D1000 can be directed to drop its firewall, allowing access to panel over the internet
Eir, Ireland’s largest ISP, has tens of thousands of customers with insecure ADSL2+ modems that appear to be vulnerable to remote takeover.
Earlier this month, a security researcher writing under the name “kenzo” has posted a proof-of-concept exploit that demonstrates how an attacker might take control of an Eir D1000 modem.
The ZyXEL-built Eir D1000 [PDF] comes with an open TCP port, 7547, which is used by the CPE WAN Management Protocol to manage the modems on Eir’s network.
According to kenzo, the modem includes a TR-064 server for LAN-based configuration, to allow ISPs to set up software on the device.
It’s not supposed to be accessible from the internet, but apparently it is.
TR-064 commands can be used, among other things, to fetch Wi-Fi security keys and to set up an NTP server that disables the modem firewall, thereby opening the administration interface on port 80.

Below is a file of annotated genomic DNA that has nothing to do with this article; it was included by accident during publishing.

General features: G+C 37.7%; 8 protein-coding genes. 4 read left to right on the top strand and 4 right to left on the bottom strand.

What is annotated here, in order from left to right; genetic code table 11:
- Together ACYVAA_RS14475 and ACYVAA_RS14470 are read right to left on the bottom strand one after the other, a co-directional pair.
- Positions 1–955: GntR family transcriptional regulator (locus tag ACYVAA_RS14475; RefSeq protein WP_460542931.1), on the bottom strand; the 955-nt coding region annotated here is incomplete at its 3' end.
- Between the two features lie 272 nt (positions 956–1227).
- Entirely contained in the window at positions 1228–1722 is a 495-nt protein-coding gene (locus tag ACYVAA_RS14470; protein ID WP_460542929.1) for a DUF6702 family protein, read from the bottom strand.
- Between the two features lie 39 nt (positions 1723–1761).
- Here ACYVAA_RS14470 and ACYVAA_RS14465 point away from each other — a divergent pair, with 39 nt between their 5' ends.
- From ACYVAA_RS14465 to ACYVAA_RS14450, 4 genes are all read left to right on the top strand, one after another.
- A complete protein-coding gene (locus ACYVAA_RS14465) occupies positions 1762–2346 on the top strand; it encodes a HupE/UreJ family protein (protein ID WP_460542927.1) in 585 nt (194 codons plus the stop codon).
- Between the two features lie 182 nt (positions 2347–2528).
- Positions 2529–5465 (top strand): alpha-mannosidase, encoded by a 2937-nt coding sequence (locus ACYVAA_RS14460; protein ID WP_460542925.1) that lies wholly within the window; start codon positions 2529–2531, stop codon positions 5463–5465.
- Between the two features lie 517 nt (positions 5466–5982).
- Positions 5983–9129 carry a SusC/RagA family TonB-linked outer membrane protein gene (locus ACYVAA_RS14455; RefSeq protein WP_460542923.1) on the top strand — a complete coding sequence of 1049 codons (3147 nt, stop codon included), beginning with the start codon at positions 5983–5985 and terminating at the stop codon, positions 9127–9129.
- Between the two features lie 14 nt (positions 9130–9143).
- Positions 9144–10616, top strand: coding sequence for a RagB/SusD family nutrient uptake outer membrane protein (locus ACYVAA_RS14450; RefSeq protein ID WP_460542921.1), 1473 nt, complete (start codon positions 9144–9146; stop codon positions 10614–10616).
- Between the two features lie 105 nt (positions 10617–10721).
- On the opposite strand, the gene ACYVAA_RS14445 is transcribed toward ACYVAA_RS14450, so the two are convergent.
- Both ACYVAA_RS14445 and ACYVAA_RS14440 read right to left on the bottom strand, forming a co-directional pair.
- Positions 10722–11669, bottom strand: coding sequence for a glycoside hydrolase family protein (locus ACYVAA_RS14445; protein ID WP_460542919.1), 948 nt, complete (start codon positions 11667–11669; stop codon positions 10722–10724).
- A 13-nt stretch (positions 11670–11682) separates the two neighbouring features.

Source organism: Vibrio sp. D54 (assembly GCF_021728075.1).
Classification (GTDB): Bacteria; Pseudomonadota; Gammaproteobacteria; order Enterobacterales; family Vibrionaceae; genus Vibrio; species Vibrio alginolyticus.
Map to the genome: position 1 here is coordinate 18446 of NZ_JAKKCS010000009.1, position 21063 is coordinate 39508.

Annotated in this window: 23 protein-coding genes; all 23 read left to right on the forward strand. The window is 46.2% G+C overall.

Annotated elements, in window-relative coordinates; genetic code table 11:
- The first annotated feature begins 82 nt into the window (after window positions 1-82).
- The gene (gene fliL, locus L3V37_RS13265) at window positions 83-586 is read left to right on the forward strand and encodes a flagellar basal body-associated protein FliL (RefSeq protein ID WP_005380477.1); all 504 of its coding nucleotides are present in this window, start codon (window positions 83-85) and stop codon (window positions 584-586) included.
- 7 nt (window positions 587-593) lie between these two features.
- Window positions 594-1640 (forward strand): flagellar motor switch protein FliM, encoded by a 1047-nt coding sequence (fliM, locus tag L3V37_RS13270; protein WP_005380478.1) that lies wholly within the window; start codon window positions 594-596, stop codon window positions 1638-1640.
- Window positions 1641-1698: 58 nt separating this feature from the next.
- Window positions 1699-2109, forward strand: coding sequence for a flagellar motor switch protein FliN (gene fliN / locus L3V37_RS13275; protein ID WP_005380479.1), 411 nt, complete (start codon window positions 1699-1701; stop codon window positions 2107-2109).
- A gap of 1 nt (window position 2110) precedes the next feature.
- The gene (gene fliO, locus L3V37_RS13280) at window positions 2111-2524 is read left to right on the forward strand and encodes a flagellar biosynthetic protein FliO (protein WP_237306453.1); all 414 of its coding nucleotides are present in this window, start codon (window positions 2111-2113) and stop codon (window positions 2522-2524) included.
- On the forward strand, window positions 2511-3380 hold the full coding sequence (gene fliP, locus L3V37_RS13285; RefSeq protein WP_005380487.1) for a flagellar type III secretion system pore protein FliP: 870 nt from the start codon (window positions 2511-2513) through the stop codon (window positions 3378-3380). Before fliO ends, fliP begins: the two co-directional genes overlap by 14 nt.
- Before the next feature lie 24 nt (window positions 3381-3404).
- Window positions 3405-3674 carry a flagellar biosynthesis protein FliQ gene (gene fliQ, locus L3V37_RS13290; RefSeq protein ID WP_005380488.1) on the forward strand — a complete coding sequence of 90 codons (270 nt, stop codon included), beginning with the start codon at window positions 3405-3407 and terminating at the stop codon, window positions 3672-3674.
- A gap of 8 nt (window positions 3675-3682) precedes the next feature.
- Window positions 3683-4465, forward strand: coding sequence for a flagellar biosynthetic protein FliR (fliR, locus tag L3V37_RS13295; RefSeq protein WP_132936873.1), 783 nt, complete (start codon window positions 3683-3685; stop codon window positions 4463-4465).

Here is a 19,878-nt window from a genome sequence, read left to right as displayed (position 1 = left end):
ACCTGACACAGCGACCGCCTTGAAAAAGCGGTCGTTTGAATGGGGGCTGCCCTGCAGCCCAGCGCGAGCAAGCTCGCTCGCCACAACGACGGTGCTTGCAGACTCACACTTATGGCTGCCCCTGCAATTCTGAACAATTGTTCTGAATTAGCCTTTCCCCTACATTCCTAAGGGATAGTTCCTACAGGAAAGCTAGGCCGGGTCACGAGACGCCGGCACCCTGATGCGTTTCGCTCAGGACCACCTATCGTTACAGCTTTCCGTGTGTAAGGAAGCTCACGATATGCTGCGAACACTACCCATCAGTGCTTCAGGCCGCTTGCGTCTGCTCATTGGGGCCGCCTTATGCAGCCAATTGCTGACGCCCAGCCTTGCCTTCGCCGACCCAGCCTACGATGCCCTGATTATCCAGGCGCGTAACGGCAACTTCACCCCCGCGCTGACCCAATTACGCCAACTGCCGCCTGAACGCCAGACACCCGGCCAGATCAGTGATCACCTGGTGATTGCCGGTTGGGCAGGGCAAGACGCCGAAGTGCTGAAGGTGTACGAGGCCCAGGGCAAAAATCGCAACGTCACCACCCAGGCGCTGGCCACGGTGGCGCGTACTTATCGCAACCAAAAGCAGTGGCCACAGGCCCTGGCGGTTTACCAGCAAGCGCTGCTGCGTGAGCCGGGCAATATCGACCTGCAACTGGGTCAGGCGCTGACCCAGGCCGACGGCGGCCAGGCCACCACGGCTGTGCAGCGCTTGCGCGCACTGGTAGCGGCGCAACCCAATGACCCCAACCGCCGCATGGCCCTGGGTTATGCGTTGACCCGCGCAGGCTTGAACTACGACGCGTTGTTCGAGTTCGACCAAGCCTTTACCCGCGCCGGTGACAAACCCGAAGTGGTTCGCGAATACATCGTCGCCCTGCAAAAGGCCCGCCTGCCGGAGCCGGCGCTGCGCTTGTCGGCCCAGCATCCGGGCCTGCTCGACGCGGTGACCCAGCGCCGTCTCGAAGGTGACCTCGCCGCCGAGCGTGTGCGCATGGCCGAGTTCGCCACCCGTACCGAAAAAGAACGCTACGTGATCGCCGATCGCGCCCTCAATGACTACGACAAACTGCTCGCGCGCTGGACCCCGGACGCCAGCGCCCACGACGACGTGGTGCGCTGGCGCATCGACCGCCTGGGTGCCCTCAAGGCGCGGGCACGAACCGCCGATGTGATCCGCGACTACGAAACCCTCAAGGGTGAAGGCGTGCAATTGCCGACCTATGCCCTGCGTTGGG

“By sending certain TR-064 commands, we can instruct the modem to open port 80 on the firewall,” kenzo’s post says. “This allows access to the web administration interface from the Internet-facing side of the modem.
The default login password for the D1000 is the Wi-Fi password.
This is easily obtained with another TR-064 command.”
A compromised modem could be used to attack other devices on the network or as part of a botnet.
Last week, posting under the Twitter handle “Bobby ‘Tables”, Darren Martyn, a security researcher with Insecurity.net and former LulzSec hacker, appeared to confirm the vulnerability.
A search [login required] using the Shodan vulnerability search engine suggests there are presently 63,828 vulnerable devices in Ireland, 62,251 of which are associated with Eir.
This is down from about 100,000 previously, according to kenzo.
The Register sent inquiries to Eir but has not heard back.
According to kenzo, two other Eir modems are vulnerable to the “Misfortune Cookie” vulnerability (CVE-2014-9222), ZyXEL models P-660HN-T1A_IPv6 and P-660HW-T1.
kenzo observes that back when Eir went by Eircom, the company used Netopia modems that blocked port 7547 except for IP addresses assigned to its own management servers. Had the company done so for its D1000, the vulnerabilities would not have been exploitable. ®
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